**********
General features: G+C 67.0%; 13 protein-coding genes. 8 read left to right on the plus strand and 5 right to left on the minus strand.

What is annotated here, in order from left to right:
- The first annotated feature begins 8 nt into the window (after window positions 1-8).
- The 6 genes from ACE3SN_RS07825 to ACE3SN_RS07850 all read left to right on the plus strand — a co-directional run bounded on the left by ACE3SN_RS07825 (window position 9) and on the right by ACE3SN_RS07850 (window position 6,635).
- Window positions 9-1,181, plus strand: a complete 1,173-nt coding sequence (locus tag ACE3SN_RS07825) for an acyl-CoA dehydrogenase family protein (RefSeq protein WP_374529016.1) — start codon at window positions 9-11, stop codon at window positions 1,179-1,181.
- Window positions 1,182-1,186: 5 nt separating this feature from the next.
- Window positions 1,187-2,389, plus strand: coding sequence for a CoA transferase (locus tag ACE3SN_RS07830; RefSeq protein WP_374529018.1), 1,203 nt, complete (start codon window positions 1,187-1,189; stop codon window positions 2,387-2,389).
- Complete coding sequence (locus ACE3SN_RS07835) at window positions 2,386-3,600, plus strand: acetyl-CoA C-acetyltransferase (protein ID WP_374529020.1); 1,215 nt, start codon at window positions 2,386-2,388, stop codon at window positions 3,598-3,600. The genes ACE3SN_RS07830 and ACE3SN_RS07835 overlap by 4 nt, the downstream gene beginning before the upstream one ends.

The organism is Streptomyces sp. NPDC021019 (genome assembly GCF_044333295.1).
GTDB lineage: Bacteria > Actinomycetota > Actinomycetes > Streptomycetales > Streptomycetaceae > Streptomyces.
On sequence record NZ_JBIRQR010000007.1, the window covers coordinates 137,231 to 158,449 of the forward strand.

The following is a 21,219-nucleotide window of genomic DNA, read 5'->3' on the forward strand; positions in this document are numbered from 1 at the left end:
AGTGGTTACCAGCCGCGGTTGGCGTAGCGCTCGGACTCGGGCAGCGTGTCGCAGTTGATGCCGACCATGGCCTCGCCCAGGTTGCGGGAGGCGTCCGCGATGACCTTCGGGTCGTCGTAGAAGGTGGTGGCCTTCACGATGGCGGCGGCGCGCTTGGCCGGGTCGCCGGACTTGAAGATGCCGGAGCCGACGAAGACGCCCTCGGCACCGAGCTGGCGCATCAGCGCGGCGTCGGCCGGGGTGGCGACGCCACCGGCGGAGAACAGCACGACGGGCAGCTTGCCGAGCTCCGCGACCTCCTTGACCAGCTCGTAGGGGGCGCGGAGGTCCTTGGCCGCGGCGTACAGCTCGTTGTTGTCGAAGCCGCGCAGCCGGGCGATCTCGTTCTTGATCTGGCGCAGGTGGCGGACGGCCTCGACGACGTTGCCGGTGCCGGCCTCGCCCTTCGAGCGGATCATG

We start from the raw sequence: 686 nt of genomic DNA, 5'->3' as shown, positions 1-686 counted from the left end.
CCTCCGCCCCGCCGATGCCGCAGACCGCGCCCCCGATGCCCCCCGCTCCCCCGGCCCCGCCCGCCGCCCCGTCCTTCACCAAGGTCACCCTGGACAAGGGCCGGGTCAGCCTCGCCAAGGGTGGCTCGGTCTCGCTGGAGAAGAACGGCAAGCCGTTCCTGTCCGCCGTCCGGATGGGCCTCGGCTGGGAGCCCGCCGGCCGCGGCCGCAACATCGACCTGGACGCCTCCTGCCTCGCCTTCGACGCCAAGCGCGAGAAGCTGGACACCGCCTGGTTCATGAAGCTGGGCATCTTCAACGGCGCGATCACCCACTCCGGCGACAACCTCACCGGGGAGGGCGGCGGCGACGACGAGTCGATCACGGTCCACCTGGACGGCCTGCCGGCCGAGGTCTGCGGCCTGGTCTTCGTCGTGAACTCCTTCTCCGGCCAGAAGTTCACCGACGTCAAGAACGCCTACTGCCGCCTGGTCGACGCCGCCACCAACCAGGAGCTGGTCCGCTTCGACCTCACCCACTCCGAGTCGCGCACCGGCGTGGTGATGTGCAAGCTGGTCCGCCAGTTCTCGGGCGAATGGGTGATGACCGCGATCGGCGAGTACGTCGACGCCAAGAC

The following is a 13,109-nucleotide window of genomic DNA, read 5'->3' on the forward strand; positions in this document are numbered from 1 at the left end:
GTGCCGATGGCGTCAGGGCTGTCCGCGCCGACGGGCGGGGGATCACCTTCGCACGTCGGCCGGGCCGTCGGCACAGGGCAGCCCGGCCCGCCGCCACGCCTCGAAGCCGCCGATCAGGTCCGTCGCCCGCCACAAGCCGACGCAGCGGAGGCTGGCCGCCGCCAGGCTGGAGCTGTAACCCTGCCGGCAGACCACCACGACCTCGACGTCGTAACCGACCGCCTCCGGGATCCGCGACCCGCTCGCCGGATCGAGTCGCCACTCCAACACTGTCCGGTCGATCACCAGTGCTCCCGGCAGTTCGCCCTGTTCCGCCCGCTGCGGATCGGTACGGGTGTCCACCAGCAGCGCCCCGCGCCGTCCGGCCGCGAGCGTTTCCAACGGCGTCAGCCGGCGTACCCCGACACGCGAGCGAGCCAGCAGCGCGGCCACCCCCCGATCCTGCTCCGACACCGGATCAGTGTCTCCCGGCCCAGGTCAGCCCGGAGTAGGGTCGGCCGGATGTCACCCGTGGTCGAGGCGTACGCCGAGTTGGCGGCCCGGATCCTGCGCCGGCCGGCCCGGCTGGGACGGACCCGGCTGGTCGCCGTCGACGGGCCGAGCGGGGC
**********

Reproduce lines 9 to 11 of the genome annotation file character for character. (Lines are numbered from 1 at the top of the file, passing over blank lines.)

The organism is Streptomyces sp. NPDC021019 (genome assembly GCF_044333295.1).
GTDB lineage: Bacteria > Actinomycetota > Actinomycetes > Streptomycetales > Streptomycetaceae > Streptomyces.
On sequence record NZ_JBIRQR010000007.1, the window covers coordinates 137,231 to 158,449 of the forward strand.